By AARON CUTLER
By INKOO KANG
By SIMON ABRAMS
By SHERILYN CONNELLY
By NICK SCHAGER
By STEPHANIE ZACHAREK
By CHRIS KLIMEK
By NICK SCHAGER
A mushroom cloud blooms over Manhattan at the opening of The Divide. We see it reflected in the tearful eyes of Eva (Lauren German), who'll spend much of the subsequent movie watching and waiting. She and eight other building residents, including her French fiancé, Sam (Iván González), manage to get to the basement before the building collapses on top of them. What follows is a lock-in that becomes increasingly squalid and feral as despair of rescue and cabin fever set in.
The survivors of director Xavier Gens' unexplained nuclear disaster are mostly young and apparently well-off, but the initial bunker power struggle is between the two middle-aged, blue-collar building personnel: security guard Devlin (Courtney B. Vance) and super Mickey (Michael Biehn), an ex-FDNY survivalist who has turned his boiler-room digs into a 9/11 shrine and promptly blames the attack on "Haji bastards."
Bullying, control-freak Mickey has a home-field advantage and—with his hidden caches, unfair rationing and furtive secrecy—seems the film's obvious villain. But when he's ousted after a number of teeth-bared, snarling coup attempts and the task of governing falls to the young Turks, the real nightmare begins. While Eva lays low, the new administration of Josh and Bobby (Milo Ventimiglia and Michael Eklund) becomes increasingly despotic and venal, as their eyes sink into raccoon-like hollows and their hair falls out in clumps, turning Mickey's shelter into something resembling a flophouse for dope-sick punks. (Whether Josh and Bobby are stricken with radiation sickness because they're wicked or wicked because they're stricken is unclear.) Finally, the shopworn Lord of the Flies scenario plays out, as the breakdown of order leads to anarchic war of all against all.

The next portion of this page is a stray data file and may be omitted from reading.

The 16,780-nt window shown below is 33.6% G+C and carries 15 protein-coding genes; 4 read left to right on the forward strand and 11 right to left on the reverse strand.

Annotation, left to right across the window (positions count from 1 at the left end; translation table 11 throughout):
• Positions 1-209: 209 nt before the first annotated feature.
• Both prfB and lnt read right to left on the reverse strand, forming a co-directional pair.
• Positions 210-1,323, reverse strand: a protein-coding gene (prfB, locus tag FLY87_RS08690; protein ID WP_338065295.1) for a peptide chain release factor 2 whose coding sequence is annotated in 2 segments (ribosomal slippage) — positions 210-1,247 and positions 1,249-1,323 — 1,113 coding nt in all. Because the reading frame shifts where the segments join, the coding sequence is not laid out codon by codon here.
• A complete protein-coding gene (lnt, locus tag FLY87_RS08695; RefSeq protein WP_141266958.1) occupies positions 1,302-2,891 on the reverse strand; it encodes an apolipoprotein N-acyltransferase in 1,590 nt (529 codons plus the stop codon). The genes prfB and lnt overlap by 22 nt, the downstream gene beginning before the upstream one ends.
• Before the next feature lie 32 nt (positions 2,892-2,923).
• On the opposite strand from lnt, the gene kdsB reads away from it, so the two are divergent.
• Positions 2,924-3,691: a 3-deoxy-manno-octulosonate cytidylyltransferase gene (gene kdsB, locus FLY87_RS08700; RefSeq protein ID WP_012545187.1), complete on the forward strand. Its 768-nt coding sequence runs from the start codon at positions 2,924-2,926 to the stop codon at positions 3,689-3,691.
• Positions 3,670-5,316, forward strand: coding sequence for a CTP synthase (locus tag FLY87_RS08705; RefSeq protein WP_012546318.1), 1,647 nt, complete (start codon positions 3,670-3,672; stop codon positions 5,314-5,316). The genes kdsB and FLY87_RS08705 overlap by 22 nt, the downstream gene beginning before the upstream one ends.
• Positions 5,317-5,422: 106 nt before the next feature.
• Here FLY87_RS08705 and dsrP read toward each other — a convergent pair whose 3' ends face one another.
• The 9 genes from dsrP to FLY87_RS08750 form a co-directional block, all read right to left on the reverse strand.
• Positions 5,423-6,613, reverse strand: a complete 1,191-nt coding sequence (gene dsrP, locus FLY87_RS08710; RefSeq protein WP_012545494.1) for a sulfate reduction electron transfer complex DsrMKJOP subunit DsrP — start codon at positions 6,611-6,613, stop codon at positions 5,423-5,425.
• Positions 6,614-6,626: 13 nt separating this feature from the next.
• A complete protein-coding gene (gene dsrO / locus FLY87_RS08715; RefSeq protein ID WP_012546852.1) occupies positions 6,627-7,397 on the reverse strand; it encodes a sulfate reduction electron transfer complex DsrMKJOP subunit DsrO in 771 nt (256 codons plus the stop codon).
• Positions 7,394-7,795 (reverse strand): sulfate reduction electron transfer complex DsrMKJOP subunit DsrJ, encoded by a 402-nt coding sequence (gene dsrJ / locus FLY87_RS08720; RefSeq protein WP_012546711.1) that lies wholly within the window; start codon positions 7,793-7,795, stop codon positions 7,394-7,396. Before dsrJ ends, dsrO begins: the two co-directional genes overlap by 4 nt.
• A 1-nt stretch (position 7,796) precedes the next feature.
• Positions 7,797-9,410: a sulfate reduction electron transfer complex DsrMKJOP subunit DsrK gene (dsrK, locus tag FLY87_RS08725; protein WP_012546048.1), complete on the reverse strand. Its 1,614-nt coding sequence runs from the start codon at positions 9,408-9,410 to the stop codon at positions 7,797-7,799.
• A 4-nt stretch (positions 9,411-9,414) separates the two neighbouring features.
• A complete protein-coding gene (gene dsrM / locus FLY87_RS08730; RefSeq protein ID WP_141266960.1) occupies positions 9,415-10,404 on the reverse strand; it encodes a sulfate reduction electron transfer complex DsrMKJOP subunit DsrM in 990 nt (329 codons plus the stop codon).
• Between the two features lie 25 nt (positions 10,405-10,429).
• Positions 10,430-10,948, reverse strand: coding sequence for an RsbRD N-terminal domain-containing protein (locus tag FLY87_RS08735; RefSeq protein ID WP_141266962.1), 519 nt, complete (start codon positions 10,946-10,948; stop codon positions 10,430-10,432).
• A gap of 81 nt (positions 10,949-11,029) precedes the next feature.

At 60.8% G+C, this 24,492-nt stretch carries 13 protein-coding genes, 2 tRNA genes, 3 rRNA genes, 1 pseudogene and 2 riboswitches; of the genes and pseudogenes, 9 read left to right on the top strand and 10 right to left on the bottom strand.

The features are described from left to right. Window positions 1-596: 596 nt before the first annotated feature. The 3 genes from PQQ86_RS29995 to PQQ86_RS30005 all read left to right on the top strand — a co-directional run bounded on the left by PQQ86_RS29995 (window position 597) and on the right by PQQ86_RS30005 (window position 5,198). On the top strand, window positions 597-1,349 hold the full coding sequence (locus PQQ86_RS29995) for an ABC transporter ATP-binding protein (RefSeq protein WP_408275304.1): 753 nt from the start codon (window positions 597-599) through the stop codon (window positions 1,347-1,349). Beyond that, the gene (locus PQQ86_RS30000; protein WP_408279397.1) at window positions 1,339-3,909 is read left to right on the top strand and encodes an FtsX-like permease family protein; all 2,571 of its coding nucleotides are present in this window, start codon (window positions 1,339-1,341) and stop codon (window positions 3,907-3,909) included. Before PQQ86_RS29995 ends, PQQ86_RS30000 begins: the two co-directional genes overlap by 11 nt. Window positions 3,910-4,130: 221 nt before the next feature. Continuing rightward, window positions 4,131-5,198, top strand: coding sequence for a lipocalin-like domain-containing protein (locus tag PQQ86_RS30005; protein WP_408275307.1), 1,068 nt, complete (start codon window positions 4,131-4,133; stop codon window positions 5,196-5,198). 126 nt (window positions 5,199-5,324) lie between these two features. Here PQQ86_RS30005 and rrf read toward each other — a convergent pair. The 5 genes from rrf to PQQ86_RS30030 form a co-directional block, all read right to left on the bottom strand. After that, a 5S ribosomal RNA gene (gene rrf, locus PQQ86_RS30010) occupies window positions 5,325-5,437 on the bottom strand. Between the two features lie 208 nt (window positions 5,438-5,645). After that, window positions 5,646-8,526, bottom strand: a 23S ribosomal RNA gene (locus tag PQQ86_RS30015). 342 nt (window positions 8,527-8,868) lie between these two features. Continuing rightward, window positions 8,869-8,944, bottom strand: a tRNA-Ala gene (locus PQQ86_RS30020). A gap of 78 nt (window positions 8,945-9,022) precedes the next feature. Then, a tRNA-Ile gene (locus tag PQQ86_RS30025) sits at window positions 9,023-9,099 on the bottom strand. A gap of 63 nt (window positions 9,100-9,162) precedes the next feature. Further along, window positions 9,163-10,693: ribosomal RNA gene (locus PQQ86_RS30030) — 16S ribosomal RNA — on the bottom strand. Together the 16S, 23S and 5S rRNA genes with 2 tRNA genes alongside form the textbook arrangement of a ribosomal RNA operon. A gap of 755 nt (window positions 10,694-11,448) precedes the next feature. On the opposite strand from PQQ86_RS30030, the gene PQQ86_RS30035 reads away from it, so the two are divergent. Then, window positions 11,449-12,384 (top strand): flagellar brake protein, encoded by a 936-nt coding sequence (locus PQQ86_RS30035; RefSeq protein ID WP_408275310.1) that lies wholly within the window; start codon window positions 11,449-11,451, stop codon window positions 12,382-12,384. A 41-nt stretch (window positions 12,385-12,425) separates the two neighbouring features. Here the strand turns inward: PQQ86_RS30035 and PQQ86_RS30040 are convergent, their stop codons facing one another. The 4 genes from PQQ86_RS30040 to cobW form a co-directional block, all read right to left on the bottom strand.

The allegorical signposts are everywhere in Karl Mueller and Eron Sheean's script: Mickey, with his patriarchal go-it-alone, tell-don't-explain style of leadership, is the classic American Alpha in the tradition of John Wayne and George W. Bush; Sam's indecision and weakness are a parody of Gallic conciliation in the face of conflict; Josh and Bobby represent de-evolution under wartime duress. Finally, Eva, with her patient observance of the situation and decisive self-preservation, is the ultra-durable Woman Ascendant, a staple of 21st-century genre movies.
Everyone represents an ideal, but no one shows anything resembling carefully observed human behavior. The Divide is so busy mixing metaphors to explain our dog-eat-dog contemporary world that it never bothers filling out relationships beyond a thumbnail-sketch level. Missing the interrelationship foundations necessary to support suspense, Gens' roving camerawork can do little to disguise slipshod craftsmanship. Neither intellectually nor viscerally engaging, what The Divide finally offers audiences is the not-terribly-edifying, stagnant experience of being locked in a basement with a pack of assholes.
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